Google had a rough weekend and a human error caused the search giant to list the entire Web as malware for an hour or so. The screw-up is likely to raise questions about the risks of having a monoculture dependent on any one technology supplier.On Saturday, Google tagged the Web as malware and was rendered useless. After various reports, Google blamed the incident on human error.
Was the ruckus over Google's outage overblown? Possibly. But to many folks Google is the Window to the Internet. If folks can't Google people are simply lost. That fact alone probably qualifies Google as a Web monoculture although it may be a touch premature to make a definitive call. However, Google touches everything and frankly that's a bit worrisome.
In security circles, monoculture is a key concept. Roughly speaking, whenever a technology--Windows for instance--is dominant it becomes a big target to attack. You attack the target and wreak a lot of havoc. Windows is a monoculture. If Windows is wrecked the damage is far and wide just because of market share.
Ryan Naraine in his Google coverage on Saturday foreshadowed the monoculture question. He said the Google incident "provides a harsh lesson on our total dependence on a single vendor/search provider." Is Google a monoculture? If Google isn't a Web monoculture today it soon will be. Google is becoming a search monopoly and it can extend that dominance into other areas. Just look at the reaction to its malware screwup. There was one hour when we couldn't use Google--and everyone noticed quickly. If Ask.com--or Live Search for that matter--had a similar malware tagging glitch the hubbub wouldn't have happened.
What's worrisome is that monocultures exist everywhere. The goal for every IT vendor is to become your monoculture. Windows is a monoculture. In enterprise software there's SAP and Oracle--that's a duopoly but depending on the company one of those two runs suppliers runs the business. Cisco is a networking monoculture. Pick an industry or technology and there's some form of lock-in.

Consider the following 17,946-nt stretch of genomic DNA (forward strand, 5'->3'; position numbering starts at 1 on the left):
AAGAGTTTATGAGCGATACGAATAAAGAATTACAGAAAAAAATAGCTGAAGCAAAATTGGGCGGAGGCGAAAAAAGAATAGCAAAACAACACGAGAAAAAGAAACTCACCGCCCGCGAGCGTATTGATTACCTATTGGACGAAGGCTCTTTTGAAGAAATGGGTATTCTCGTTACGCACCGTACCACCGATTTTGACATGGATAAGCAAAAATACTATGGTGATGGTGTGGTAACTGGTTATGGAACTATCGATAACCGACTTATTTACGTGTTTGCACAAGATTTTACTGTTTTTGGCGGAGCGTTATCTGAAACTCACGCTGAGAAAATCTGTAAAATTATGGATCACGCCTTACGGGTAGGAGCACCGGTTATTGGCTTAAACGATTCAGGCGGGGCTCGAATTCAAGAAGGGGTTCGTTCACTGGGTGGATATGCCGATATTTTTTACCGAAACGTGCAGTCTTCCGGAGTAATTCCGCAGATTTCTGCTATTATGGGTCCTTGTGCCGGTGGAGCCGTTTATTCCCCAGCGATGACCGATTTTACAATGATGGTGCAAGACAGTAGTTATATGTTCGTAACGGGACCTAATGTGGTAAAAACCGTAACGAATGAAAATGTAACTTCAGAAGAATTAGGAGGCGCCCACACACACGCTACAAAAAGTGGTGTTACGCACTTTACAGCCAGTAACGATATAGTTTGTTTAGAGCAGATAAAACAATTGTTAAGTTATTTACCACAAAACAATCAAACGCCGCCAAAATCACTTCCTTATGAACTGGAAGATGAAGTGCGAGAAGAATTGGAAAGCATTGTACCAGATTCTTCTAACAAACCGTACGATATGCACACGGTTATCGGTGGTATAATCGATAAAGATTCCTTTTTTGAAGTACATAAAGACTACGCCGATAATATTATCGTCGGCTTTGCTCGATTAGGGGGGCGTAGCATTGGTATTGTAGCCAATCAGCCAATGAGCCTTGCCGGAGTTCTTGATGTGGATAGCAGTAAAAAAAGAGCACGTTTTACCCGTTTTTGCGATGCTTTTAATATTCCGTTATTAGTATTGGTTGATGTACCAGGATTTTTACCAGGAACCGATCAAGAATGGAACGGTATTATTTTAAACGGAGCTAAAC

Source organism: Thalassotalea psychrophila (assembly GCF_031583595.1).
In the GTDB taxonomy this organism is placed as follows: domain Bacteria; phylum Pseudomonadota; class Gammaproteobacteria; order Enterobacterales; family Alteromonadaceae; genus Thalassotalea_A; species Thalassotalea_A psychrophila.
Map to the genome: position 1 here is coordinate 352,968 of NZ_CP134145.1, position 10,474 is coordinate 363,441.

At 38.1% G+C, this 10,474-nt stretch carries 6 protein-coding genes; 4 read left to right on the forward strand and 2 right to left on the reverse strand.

And the pressure for enterprises to become a monoculture is immense. How many times have you heard some CIO yapping about standardizing on one technology because it's allegedly more cost effective? When it comes to vendors they want one throat to choke. The downside: What you save in costs and complexity you lose in immunity.
Without any diversification companies are at risk. In this respect, all companies should diversify a little. Say Windows is attacked and effectively wiped out. The all-Windows shop is wiped out too. But if that company is 80 percent Windows, 15 percent open source and 5 percent Mac suddenly the prospects look better.
If you take this argument to the Web the implications are clear. We should all diversify from our Google habit at least a little. Ditto if you're a small business totally reliant on Salesforce.com. In fact, any technology supplier--Web, SaaS, on-premise or otherwise--that represents more than 90 percent of your infrastructure portfolio needs some competition.
The monoculture issue is a lot like a pure-bred dog that has numerous health issues. Take golden retrievers or black labs. They are popular dogs. They are bred too much. And they have bad hips, arthritis and a host of other ailments. If you want a healthy dog you get a mutt. Your IT infrastructure should be a little bit of mutt too. Diversify your apps and providers whenever possible even if it's only to keep the big dogs honest.
Perhaps the reaction to Google's bad weekend was overblown, but it's always a good time to ponder how monoculture affects your IT infrastructure.